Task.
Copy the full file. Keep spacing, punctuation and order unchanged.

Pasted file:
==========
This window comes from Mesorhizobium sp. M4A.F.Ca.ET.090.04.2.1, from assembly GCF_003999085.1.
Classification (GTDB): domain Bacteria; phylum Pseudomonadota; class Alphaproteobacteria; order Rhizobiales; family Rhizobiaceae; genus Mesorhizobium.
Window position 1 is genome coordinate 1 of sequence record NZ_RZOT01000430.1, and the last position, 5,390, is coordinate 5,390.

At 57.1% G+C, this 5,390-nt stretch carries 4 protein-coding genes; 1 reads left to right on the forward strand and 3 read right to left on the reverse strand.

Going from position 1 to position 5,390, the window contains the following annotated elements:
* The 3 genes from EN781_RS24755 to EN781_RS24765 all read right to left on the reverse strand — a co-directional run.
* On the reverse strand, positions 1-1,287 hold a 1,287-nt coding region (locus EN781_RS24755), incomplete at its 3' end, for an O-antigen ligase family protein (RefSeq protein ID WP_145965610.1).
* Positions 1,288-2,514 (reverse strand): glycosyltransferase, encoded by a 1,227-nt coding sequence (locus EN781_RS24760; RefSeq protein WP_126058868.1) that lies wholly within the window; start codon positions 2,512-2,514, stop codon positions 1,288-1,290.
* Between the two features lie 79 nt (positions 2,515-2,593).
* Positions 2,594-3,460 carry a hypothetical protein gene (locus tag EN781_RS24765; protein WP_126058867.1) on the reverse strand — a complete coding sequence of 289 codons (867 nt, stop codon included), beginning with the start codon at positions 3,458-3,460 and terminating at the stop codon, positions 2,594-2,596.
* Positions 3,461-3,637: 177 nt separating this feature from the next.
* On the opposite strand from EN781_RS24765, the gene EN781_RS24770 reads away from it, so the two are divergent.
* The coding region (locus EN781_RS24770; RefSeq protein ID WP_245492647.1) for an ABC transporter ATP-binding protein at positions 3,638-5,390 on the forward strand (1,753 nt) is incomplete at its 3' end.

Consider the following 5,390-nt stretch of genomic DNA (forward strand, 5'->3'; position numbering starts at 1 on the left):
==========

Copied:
This window comes from Mesorhizobium sp. M4A.F.Ca.ET.090.04.2.1, from assembly GCF_003999085.1.
Classification (GTDB): domain Bacteria; phylum Pseudomonadota; class Alphaproteobacteria; order Rhizobiales; family Rhizobiaceae; genus Mesorhizobium.
Window position 1 is genome coordinate 1 of sequence record NZ_RZOT01000430.1, and the last position, 5,390, is coordinate 5,390.

At 57.1% G+C, this 5,390-nt stretch carries 4 protein-coding genes; 1 reads left to right on the forward strand and 3 read right to left on the reverse strand.

Going from position 1 to position 5,390, the window contains the following annotated elements:
* The 3 genes from EN781_RS24755 to EN781_RS24765 all read right to left on the reverse strand — a co-directional run.
* On the reverse strand, positions 1-1,287 hold a 1,287-nt coding region (locus EN781_RS24755), incomplete at its 3' end, for an O-antigen ligase family protein (RefSeq protein ID WP_145965610.1).
* Positions 1,288-2,514 (reverse strand): glycosyltransferase, encoded by a 1,227-nt coding sequence (locus EN781_RS24760; RefSeq protein WP_126058868.1) that lies wholly within the window; start codon positions 2,512-2,514, stop codon positions 1,288-1,290.
* Between the two features lie 79 nt (positions 2,515-2,593).
* Positions 2,594-3,460 carry a hypothetical protein gene (locus tag EN781_RS24765; protein WP_126058867.1) on the reverse strand — a complete coding sequence of 289 codons (867 nt, stop codon included), beginning with the start codon at positions 3,458-3,460 and terminating at the stop codon, positions 2,594-2,596.
* Positions 3,461-3,637: 177 nt separating this feature from the next.
* On the opposite strand from EN781_RS24765, the gene EN781_RS24770 reads away from it, so the two are divergent.
* The coding region (locus EN781_RS24770; RefSeq protein ID WP_245492647.1) for an ABC transporter ATP-binding protein at positions 3,638-5,390 on the forward strand (1,753 nt) is incomplete at its 3' end.

Consider the following 5,390-nt stretch of genomic DNA (forward strand, 5'->3'; position numbering starts at 1 on the left):